April 2, 2019; MultiBriefs
A recent MultiBriefs series examines the affordable housing crisis that’s spanning the nation. The most recent installment of this series specifically looks at housing cooperatives and their potential to address the growing shortage of affordable housing in many US cities.
According to Lucy Wallwork, while housing cooperatives once played a foundational role, particularly in New York City, where legislation provided temporary tax incentives for co-ops, recent years have seen their numbers fall, even as the need for affordable housing increases. One reason for the decline is that many co-ops have expiring affordability requirements—typically these rules expire once the mortgage is paid off, with mortgage lengths often ranging between 20 to 35 years. Once the mortgage is paid, if the co-op mission and vision of providing affordability has been lost, there is little stopping the member-owners from eliminating the affordability rules and converting the buildings to condo ownership, which has happened in some cases.
Another challenge of the housing co-op model is that members may elect to keep rents too low, which increases affordability in the short run but increases maintenance problems over time. For example, HDFC [Housing Development Fund Corporation] co-op housing in the Lower East Side has remained affordable, but upkeep of the buildings themselves has proved difficult. One particular concern is whether the buildings would be able to withstand a major weather event.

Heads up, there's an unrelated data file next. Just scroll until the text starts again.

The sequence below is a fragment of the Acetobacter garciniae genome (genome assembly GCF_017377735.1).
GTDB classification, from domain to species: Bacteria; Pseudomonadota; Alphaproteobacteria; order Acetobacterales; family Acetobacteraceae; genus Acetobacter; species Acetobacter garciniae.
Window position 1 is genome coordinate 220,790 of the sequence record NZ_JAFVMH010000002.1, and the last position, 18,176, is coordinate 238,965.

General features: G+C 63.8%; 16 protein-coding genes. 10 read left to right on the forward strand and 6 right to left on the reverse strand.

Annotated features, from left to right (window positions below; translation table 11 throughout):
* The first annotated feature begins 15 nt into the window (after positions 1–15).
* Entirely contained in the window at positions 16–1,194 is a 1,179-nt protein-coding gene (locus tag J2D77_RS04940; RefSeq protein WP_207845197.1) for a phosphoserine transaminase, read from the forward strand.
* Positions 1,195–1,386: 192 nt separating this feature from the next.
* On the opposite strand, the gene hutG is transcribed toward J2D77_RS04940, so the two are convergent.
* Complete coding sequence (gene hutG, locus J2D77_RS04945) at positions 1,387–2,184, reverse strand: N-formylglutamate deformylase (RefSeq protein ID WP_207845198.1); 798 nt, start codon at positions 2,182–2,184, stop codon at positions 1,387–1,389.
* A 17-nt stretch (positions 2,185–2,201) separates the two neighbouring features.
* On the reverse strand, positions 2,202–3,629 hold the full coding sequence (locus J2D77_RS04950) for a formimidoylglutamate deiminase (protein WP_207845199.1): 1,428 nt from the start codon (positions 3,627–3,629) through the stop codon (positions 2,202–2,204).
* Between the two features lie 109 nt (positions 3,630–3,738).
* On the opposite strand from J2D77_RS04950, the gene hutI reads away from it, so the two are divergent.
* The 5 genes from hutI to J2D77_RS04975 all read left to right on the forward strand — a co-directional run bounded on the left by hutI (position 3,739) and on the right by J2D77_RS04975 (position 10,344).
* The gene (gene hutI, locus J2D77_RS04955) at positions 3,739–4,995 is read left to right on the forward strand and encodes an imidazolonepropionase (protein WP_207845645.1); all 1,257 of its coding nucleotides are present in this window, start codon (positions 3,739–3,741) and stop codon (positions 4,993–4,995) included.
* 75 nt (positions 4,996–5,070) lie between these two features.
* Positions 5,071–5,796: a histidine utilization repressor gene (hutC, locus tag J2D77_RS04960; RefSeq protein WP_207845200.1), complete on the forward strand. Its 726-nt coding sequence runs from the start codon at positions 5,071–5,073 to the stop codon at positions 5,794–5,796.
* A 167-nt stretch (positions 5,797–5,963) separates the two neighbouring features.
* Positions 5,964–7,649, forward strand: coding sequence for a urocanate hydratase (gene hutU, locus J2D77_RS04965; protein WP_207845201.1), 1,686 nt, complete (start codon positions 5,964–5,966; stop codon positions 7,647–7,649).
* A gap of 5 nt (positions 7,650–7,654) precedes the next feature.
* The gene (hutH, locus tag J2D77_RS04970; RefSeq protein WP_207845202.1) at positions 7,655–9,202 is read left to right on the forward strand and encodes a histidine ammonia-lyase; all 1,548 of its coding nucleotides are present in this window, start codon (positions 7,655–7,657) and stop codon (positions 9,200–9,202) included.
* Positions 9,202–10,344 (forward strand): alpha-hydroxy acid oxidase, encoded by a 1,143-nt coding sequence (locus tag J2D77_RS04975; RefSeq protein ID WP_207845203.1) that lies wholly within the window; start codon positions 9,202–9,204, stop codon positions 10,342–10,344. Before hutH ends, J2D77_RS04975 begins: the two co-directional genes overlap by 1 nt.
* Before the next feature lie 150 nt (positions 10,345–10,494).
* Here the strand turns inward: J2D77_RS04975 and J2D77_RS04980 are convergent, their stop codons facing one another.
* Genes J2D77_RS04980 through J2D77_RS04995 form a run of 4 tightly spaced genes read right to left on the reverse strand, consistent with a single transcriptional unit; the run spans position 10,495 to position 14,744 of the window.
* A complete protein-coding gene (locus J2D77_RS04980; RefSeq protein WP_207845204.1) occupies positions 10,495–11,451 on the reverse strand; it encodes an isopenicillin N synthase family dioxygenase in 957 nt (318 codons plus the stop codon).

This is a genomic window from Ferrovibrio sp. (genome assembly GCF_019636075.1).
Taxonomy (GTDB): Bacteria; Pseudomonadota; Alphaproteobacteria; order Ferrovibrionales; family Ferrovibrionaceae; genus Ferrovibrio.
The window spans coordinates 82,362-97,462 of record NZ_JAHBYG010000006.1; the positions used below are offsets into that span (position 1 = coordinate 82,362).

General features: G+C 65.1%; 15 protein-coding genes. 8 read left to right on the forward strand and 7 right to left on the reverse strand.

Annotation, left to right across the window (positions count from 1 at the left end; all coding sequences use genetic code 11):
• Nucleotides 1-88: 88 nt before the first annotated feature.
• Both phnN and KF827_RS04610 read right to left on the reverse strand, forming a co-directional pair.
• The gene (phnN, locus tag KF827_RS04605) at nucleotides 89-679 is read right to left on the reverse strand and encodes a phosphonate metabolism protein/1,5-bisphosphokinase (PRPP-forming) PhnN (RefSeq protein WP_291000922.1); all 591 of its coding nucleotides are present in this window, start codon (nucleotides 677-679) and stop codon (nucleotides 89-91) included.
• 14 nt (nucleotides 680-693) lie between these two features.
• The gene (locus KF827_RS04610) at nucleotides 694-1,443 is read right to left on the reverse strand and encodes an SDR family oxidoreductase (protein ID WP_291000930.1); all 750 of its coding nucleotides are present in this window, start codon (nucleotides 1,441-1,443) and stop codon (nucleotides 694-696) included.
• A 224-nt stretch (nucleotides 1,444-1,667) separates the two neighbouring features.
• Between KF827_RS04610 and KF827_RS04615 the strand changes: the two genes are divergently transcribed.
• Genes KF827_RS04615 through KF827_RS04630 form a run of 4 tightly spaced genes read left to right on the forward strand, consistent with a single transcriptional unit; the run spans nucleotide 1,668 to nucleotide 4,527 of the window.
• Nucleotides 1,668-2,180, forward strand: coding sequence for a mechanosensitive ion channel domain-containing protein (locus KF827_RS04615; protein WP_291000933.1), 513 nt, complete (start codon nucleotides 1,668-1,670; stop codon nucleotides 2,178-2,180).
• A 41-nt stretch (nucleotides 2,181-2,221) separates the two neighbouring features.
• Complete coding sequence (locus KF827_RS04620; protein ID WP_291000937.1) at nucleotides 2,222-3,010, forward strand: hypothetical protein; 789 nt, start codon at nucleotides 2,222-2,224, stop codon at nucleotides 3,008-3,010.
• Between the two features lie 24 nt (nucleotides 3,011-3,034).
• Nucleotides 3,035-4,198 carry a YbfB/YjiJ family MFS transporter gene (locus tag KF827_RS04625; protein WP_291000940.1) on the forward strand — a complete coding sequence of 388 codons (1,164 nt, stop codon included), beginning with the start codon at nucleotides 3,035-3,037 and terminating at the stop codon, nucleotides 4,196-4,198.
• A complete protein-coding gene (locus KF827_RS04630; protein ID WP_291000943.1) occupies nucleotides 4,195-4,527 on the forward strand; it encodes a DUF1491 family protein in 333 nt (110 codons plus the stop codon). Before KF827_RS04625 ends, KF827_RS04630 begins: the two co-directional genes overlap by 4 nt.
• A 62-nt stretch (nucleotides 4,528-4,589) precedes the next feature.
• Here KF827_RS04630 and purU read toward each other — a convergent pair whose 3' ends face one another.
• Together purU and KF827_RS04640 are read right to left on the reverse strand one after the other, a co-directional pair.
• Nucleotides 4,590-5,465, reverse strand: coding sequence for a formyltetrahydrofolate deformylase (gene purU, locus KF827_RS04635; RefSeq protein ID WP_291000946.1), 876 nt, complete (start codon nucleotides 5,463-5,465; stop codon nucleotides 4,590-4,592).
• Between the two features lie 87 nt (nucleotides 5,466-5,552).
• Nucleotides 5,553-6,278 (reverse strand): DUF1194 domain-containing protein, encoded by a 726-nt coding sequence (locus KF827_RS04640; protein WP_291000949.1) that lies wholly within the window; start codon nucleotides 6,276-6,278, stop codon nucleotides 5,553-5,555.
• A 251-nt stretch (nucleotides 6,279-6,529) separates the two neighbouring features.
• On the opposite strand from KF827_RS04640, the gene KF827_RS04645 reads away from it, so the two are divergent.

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Still, as rental rates continue to skyrocket and it becomes ever more difficult to secure a mortgage, housing cooperatives seem to be potentially be a high-leverage strategy for increasing access to affordable housing. Wallwork aptly says, “The tightening loop of affordability crises has swung attention back to co-ops in the US and elsewhere, and debate is beginning on what their role might be in calming down the white heat of a housing market that is excluding so many.”
Housing cooperatives provide an opportunity for low-income to middle-class individuals and families who would otherwise be priced out of their neighborhoods to own a piece of property. For a reduced rate and limited equity, co-op member-owners share the property and split the costs associated with maintaining it. While member-owners earn limited returns upon sale, the gain can still be substantial. For example, a case study of a housing co-op in Davis, California found that the combination of lower rents and equity gains could save member-owners thousands of dollars per year. Moreover, member-owners get the benefit of an affordable mortgage and the opportunity to build a thriving community that aligns with their values.
Furthermore, sector-based groups like the National Association of Housing Cooperatives can support local housing co-ops, by doing such things as training board members, so that co-op directors understand the duties that come along with the housing cooperative model (such as appropriate planning for maintenance needs).
There are several examples of housing co-ops that have had long and successful tenures. For instance, London Towne Houses in Chicago is going on over fifty years, and more than 30 other housing co-ops have appeared in the surrounding areas. One of the best known and largest in the world is Co-Op City in New York. Co-Op City recently turned 50 years old and is still a veritable idyll in a sea of surging property rates. Adam Tanaka, who has spent the last three years studying Co-Op City, raves, “The community is proof that with well-designed apartments, sufficient public investment, and an engaged, politically mobilized community, large-scale affordable housing can work.”—Sheela Nimishakavi